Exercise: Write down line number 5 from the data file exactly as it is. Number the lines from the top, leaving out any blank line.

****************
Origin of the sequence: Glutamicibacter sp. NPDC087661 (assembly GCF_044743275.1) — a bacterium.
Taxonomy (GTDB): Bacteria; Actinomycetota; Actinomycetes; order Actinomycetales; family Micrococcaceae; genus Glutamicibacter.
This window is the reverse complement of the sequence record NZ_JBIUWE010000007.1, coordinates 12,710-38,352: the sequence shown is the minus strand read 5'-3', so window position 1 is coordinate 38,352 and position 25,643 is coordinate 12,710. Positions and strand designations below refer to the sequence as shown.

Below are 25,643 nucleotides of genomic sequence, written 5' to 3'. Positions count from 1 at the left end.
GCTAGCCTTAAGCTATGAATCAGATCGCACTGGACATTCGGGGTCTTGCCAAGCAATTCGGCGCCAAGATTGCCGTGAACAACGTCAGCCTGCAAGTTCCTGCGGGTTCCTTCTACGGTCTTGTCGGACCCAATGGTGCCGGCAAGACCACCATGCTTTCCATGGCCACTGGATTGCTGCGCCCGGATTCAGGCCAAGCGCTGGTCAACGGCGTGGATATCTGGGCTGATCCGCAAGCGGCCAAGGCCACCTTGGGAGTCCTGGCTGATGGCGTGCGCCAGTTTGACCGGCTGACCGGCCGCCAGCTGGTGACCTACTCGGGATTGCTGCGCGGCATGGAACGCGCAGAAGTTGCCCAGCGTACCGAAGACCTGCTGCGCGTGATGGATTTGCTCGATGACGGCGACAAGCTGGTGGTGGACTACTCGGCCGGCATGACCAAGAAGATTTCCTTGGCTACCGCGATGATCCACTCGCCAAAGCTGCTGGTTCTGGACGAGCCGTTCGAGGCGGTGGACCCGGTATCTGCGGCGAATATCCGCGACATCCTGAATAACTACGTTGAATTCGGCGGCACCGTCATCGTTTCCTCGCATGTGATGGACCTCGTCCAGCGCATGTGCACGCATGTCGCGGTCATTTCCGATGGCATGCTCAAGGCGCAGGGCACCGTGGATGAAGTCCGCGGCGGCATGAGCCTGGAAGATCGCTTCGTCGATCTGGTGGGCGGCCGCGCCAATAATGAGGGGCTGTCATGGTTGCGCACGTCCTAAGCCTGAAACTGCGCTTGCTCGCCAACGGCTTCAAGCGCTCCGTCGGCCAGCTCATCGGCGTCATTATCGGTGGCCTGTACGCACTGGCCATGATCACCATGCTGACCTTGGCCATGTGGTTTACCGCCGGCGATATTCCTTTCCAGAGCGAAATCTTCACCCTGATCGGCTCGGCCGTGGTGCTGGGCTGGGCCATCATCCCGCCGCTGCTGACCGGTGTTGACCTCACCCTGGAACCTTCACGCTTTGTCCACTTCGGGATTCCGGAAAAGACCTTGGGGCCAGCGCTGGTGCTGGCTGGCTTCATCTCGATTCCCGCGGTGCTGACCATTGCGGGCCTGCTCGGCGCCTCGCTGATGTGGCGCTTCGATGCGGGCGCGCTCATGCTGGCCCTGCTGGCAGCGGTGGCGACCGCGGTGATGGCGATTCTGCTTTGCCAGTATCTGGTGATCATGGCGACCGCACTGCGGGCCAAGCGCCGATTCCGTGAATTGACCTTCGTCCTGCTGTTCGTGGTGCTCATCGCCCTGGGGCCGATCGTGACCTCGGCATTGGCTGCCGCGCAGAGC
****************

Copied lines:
GCTAGCCTTAAGCTATGAATCAGATCGCACTGGACATTCGGGGTCTTGCCAAGCAATTCGGCGCCAAGATTGCCGTGAACAACGTCAGCCTGCAAGTTCCTGCGGGTTCCTTCTACGGTCTTGTCGGACCCAATGGTGCCGGCAAGACCACCATGCTTTCCATGGCCACTGGATTGCTGCGCCCGGATTCAGGCCAAGCGCTGGTCAACGGCGTGGATATCTGGGCTGATCCGCAAGCGGCCAAGGCCACCTTGGGAGTCCTGGCTGATGGCGTGCGCCAGTTTGACCGGCTGACCGGCCGCCAGCTGGTGACCTACTCGGGATTGCTGCGCGGCATGGAACGCGCAGAAGTTGCCCAGCGTACCGAAGACCTGCTGCGCGTGATGGATTTGCTCGATGACGGCGACAAGCTGGTGGTGGACTACTCGGCCGGCATGACCAAGAAGATTTCCTTGGCTACCGCGATGATCCACTCGCCAAAGCTGCTGGTTCTGGACGAGCCGTTCGAGGCGGTGGACCCGGTATCTGCGGCGAATATCCGCGACATCCTGAATAACTACGTTGAATTCGGCGGCACCGTCATCGTTTCCTCGCATGTGATGGACCTCGTCCAGCGCATGTGCACGCATGTCGCGGTCATTTCCGATGGCATGCTCAAGGCGCAGGGCACCGTGGATGAAGTCCGCGGCGGCATGAGCCTGGAAGATCGCTTCGTCGATCTGGTGGGCGGCCGCGCCAATAATGAGGGGCTGTCATGGTTGCGCACGTCCTAAGCCTGAAACTGCGCTTGCTCGCCAACGGCTTCAAGCGCTCCGTCGGCCAGCTCATCGGCGTCATTATCGGTGGCCTGTACGCACTGGCCATGATCACCATGCTGACCTTGGCCATGTGGTTTACCGCCGGCGATATTCCTTTCCAGAGCGAAATCTTCACCCTGATCGGCTCGGCCGTGGTGCTGGGCTGGGCCATCATCCCGCCGCTGCTGACCGGTGTTGACCTCACCCTGGAACCTTCACGCTTTGTCCACTTCGGGATTCCGGAAAAGACCTTGGGGCCAGCGCTGGTGCTGGCTGGCTTCATCTCGATTCCCGCGGTGCTGACCATTGCGGGCCTGCTCGGCGCCTCGCTGATGTGGCGCTTCGATGCGGGCGCGCTCATGCTGGCCCTGCTGGCAGCGGTGGCGACCGCGGTGATGGCGATTCTGCTTTGCCAGTATCTGGTGATCATGGCGACCGCACTGCGGGCCAAGCGCCGATTCCGTGAATTGACCTTCGTCCTGCTGTTCGTGGTGCTCATCGCCCTGGGGCCGATCGTGACCTCGGCATTGGCTGCCGCGCAGAGC